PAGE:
NEW YORK — A foot or two separated Aaron Judge from making glorious history Thursday night at Yankee Stadium, the slugger’s ninth-inning drive exploded from his bat and floated into the legend’s Monument Park lair. Perhaps on a warmer evening the ball would have landed close to Roger Maris’ retired number 9. We will never know.
As Judge’s fly ball ran out, it was instead Josh Donaldson who sealed a meaningful Yankees win, earning the consolation prize for those yearning to see Judge hit his 61st homer. Donaldson’s walk-off RBI single in the 10th secured a 5-4 victory over the Red Sox, taking the Bombers’ place in the 2022 postseason.
“It’s not over yet, but the chance that we will have the chance to play baseball after the season is going to be fun,” Donaldson said. “I thought Judgie had it with a homer, but it was nice to be able to come through for the team.”
The Yankees are a playoff club for the sixth straight year — or, to put that in context, a series that spans each of Judge’s full seasons. They have reached 24 of the past 28 years, and Aaron Boone is the first manager to score a playoff ticket in each of his first five seasons, according to the Elias Sports Bureau.
“You never want to take it for granted,” Boone said. “We’re in the dance, and we have a chance now.”
Simply grabbing a post-season berth has never been a goal for this team, which has been aiming for an American League East title since the first day of spring. The Yanks’ magic number for the division is six over the Blue Jays, and as such their party at the clubhouse was more of a muted acknowledgment.
Donaldson received the team’s gold-plated wrestling-style championship belt, indicative of that evening’s most valuable contribution. The veteran concluded his comments by telling his teammates, “Welcome back to the playoffs.”
“We’ve worked hard over the course of the season to get to this point,” Judge said. “But I guess you can ask anyone in this room — the job isn’t done yet.”
Oh, but it could have been a magical moment, destined for a… Yankeeography episode and schmaltzy music borrowed from “The Natural” soundtrack. A big stroke of equaling Maris’ 61-year-old American League record for home runs in one season, Judge walked in three of his first four at bats, as fans loudly booed the pitchers who didn’t dare to groove cookies in the middle.
Judge had already reminded him why he should be the AL’s Most Valuable Player in the top of the ninth, by shooting a seed to second base from the right field wall, causing Tommy Pham to hit a single that attempted a double to make.
“You’re taking him off our team,” Donaldson said, “and we’re probably not in the position we’re in right now.”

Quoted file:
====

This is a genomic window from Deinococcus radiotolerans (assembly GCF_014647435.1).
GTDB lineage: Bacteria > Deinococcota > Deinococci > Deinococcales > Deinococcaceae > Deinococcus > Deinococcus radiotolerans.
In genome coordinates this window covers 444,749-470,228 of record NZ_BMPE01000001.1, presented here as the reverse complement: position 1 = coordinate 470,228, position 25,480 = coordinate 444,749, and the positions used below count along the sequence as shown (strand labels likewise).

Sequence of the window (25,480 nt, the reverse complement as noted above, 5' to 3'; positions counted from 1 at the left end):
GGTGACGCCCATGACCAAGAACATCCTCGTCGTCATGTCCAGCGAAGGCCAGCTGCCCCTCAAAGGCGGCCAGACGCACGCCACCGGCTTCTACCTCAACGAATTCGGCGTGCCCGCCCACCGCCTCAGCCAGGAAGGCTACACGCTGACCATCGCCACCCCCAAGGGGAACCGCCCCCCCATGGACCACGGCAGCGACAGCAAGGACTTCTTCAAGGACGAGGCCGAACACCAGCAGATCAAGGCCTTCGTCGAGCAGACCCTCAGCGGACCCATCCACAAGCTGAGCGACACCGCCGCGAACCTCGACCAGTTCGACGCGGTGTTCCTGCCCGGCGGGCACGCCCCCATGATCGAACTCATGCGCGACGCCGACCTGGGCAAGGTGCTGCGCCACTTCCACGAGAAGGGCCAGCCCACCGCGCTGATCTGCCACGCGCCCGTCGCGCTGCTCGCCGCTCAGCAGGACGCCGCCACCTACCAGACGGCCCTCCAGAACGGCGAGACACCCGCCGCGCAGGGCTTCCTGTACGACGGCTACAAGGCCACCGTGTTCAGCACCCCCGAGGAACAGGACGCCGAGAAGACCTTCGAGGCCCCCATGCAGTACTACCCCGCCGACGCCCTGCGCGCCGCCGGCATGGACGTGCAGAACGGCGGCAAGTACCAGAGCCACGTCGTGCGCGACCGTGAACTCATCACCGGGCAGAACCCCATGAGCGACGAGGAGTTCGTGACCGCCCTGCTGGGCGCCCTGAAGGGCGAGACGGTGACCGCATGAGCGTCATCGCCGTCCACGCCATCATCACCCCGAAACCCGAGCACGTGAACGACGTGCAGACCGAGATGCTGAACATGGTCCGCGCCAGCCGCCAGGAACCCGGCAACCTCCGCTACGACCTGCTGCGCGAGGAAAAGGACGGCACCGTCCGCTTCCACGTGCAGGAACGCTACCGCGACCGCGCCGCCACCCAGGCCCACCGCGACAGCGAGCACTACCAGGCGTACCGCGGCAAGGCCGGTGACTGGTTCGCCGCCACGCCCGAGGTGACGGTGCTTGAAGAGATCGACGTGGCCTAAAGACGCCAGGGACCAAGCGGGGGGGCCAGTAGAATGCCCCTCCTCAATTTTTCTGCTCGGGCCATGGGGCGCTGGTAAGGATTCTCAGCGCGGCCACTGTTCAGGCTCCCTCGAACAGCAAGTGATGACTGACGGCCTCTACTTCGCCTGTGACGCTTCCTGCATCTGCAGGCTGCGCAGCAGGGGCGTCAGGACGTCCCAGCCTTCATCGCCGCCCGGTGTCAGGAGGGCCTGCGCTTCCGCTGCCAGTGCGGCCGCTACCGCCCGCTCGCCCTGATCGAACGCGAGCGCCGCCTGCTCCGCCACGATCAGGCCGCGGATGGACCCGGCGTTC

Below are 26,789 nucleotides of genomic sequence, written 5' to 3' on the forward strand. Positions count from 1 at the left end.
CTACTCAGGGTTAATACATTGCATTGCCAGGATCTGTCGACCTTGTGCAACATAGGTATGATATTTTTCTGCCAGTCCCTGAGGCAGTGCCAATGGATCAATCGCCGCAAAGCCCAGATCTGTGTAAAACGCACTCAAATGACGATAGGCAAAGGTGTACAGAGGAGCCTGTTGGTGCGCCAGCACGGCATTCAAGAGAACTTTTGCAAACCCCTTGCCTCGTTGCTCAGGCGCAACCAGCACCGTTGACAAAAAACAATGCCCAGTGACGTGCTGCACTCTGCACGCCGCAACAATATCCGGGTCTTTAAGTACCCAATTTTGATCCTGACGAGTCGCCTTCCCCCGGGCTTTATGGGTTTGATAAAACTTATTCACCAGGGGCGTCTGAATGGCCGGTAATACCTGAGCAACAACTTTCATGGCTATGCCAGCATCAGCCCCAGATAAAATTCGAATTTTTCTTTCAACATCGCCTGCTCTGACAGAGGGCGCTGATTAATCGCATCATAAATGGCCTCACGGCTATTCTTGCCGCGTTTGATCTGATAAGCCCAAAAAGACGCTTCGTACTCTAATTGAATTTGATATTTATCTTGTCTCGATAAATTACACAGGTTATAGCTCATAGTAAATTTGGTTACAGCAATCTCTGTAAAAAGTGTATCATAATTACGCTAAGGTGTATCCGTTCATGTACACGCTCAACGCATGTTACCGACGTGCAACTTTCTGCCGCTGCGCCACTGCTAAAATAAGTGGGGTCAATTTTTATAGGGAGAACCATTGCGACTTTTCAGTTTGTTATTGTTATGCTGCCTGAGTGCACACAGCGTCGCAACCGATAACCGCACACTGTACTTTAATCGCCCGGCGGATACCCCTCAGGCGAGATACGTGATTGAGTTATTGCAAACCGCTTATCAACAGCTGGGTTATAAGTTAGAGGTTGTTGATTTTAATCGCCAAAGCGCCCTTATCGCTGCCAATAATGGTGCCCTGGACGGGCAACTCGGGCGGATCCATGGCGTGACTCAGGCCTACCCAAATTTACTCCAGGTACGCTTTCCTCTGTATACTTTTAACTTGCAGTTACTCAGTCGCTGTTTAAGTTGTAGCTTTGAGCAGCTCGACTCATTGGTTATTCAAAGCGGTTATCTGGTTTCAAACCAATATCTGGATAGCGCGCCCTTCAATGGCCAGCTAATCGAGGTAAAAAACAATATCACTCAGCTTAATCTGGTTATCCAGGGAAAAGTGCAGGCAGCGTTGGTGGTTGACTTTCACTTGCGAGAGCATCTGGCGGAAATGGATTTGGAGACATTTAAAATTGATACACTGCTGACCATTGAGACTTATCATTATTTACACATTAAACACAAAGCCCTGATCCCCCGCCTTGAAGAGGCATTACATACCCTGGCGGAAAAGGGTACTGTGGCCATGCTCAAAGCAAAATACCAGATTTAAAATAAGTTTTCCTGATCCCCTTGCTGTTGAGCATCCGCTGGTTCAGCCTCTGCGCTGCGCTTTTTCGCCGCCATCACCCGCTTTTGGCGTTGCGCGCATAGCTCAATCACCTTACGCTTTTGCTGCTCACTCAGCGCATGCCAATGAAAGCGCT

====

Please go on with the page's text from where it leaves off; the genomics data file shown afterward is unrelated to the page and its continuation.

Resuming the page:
Judge again showed patience at the plate in the bottom of the ninth, working the count to 2-2 against Matt Barnes. The Boston right-hander attempted a 95.8 mph fastball that caught too much of the plate in the top half of the strike zone. Judge let it run — a cannon shot came from his bat at 113 mph — and entranced a crowd of 43,123 who stood at the plate during each of his performances.
Judge dropped his club and trotted at three-quarters speed, hoping it would reach the net over the monuments. Center fielder Kiké Hernández raced back, back and then stopped, his cleats planted firmly on the warning lane. The ball fell into Hernández’s glove and an entire city groaned seemingly in unison.
“I just kind of went under,” Judge said. “It was quite a windy night. I hoped it would blow out. Just missed it.”
Boone said, “I thought it would have been pretty ostentatious to drop it off there in Monument Park.”
Seeds for the Yankees’ major league-leading 16th walk-off win were planted early. While Judge remained hitless in his career against Michael Wacha (0-for-15, 10 strikeouts), Kyle Higashioka lifted a sacrifice fly in the fifth inning and Giancarlo Stanton crushed a two-run homerun off the righthander in the sixth.
Jameson Taillon got off to a brilliant start, hitting four basehits and striking out eight in six scoreless innings. Clarke Schmidt had a shaky performance, giving a Triston Casas solo homerun and a pinch-hit three-run homerun for Reese McGuire that gave Boston the lead, 4-3.
Stanton led to a rally in the eighth inning with a leadoff single. Pinch-runner Tim Locastro stole second, moved on a groundout and scored on Harrison Bader’s sacrifice fly to make it 4th.
There was plenty to see; just not what we’re all waiting for.
“Whenever” [Judge] arrives,” Taillon said, “everyone rushes out to watch the at bat. Nobody wants to miss it. We know it’s going to happen someday.”